By Roxane Spitznagel, economist, Vanguard Europe
The European Central Bank (ECB) adopted a more hawkish tone at its 3 February meeting, which suggests an important policy shift and reversal of recent communications. In particular, President Christine Lagarde refused to repeat her December assertion that a 2022 rate hike would be “very unlikely”.
Markets have since reacted and by Monday were pricing in a 10-basis-point hike as early as June, with the expectation that the ECB’s deposit rate, currently negative, will reach zero around the turn of the year. The spread on 10-year Italian government bonds over their German bund counterparts has also widened by around 27 basis points over this period.
Inflation continues to surprise to the upside. Headline inflation reached 5.1% year-over-year in January. This marks the highest reading since the formation of the euro area in 1999. While higher inflation has been predominantly driven by higher energy prices, it has also broadened across sectors with 15 out of 18 sectors – from vehicles and food to transport and hospitality – recording inflation above their 2013 to 2019 averages1.
Given these developments, we have raised our forecast for inflation in the euro area. Even so, we still expect inflation to decline over the course of 2022 as energy prices start to decelerate and supply bottlenecks gradually unwind. Our raised forecast pushes headline inflation above 2.5% for the rest of 2022 after which we expect inflation to settle around the ECB’s 2% target at the end of 2023.
We expect euro-area inflation to fall back to target in 1-2 years
Source: Vanguard and Bloomberg. As at 14 February 2022.
Whether high inflation is driven by the supply side (such as global supply constraints) or whether it is demand-driven is crucial for the future path of monetary policy. While monetary policy can have a strong impact on demand-driven inflation, its impact on inflationary pressures coming from supply constraints is more limited.
The euro area is in a different situation than the US and UK. As our inflation forecast shows, we still see the factors driving inflation in the euro area as largely temporary. By contrast, US inflation has been reinforced by demand-driven price pressures, as the US economy has recovered much more strongly than the euro area.
For instance, the return to trend growth in the euro area after the Covid-19 shock has been much slower than in the US, particularly due to less expansive fiscal policy and more modest consumption growth. In the US, we even expect GDP growth to overshoot the pre-Covid trend, as illustrated below.
US to overshoot pre-pandemic trend, while euro area GDP is still catching up
GDP in levels, US
GDP in levels, euro area
Source: Vanguard, Bloomberg, Eurostat and Refinitiv, as at 14 February 2022.
Another reason relates to the labour market. Euro area labour markets in aggregate are less tight than in the US and UK. Euro area labour force participation has returned to its pre-pandemic level and wage growth is still moderate in comparison.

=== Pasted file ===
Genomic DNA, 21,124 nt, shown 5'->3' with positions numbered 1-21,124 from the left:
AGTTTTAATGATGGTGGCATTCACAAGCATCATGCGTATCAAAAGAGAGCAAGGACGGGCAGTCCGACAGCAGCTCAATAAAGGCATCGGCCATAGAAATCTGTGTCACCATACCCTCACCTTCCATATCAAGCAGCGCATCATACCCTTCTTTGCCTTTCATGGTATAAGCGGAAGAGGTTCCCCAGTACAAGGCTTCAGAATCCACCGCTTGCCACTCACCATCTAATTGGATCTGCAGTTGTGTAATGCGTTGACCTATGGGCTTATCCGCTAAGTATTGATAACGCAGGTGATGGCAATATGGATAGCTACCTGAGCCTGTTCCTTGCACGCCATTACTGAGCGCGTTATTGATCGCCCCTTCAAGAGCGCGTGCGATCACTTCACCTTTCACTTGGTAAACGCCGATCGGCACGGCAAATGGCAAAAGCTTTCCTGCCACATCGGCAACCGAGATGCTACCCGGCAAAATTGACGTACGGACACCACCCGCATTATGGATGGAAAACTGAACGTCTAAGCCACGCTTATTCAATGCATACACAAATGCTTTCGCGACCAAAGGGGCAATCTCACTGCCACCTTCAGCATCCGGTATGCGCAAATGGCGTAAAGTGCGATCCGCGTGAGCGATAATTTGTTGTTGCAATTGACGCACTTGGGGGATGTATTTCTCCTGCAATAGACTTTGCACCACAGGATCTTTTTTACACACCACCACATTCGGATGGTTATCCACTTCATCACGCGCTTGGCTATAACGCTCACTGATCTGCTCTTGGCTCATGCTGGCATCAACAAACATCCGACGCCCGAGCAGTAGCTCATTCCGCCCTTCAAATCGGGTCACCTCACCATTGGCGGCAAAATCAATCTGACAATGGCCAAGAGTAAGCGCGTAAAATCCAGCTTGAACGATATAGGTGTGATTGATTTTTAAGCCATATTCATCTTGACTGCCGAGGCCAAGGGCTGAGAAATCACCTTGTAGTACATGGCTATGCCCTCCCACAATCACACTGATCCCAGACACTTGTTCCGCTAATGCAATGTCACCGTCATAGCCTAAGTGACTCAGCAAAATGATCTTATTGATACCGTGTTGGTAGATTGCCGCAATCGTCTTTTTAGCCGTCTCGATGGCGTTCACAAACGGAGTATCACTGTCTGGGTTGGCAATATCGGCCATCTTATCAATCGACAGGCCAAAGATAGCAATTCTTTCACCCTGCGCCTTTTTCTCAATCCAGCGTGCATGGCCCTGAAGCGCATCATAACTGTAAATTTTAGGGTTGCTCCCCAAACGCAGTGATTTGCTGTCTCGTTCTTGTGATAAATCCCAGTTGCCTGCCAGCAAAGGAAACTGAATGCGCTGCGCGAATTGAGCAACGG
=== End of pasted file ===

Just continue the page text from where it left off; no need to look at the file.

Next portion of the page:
That sanguine picture, particularly in comparison with the US, supports the thesis that any persistent inflationary pressure in the euro area is limited for now. It justifies the overall more dovish outlook for the ECB compared with the Federal Reserve or Bank of England.
We expect wage growth to pick up in the euro area but to a lesser extent than in the US or UK. If elevated inflation persists a little longer – even if it is ultimately temporary and largely driven by the supply side – workers may be prompted to demand higher wages. This would stoke demand and further push up prices.
That was a concern also voiced by ECB President Lagarde at her press conference on 3 February2.
Given the ECB’s more hawkish recent communication, we now expect it to end its Asset Purchase Programme (APP) early, perhaps as early as June 2022. This will pave the way for rate rises in the second half of the year. In our base case, we are pencilling in a 25-basis-point hike in December.
Markets are currently still pricing in a June hike, which we believe is likely too soon. Our view was underscored by post-meeting ECB communications which seemed to lack urgency compared with the press conference. For instance, Klaas Knot, a typically more hawkish member of the ECB's governing council, explicitly stated that he expected a first rate hike in the fourth quarter of 20223.
Like other central banks, the ECB is starting to normalise monetary policy after years of providing extraordinary policy support. As we have noted for some time now, this will provide a challenging market environment for investors, particularly with share valuations stretched in some markets and bond yields low.
That is why it is important to be realistic about stock market returns going forward. While we remain positive about the investment outlook, we also caution against simply expecting a repeat of 2021’s heady gains.
We think euro investors can expect 10-year annualised returns ranging from 2.7% to 4.7% for euro area equities, and 1.4% to 3.4% for global equities excluding the euro area. Our forecasts confirm that a globally diversified portfolio with a strategic tilt towards euro area equities should reward investors over the long run.
As in any environment, investors will benefit from staying focused on their goals and having an investment portfolio that is appropriately balanced and diversified.
1 As at latest available data from December 2021.
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